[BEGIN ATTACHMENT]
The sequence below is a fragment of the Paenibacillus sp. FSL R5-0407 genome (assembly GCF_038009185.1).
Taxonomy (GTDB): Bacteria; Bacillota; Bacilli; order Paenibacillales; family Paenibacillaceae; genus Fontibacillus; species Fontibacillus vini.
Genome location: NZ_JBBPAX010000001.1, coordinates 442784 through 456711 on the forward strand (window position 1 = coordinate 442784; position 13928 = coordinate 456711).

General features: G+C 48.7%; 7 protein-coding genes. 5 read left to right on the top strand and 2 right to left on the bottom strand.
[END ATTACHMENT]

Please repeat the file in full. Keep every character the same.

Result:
The sequence below is a fragment of the Paenibacillus sp. FSL R5-0407 genome (assembly GCF_038009185.1).
Taxonomy (GTDB): Bacteria; Bacillota; Bacilli; order Paenibacillales; family Paenibacillaceae; genus Fontibacillus; species Fontibacillus vini.
Genome location: NZ_JBBPAX010000001.1, coordinates 442784 through 456711 on the forward strand (window position 1 = coordinate 442784; position 13928 = coordinate 456711).

General features: G+C 48.7%; 7 protein-coding genes. 5 read left to right on the top strand and 2 right to left on the bottom strand.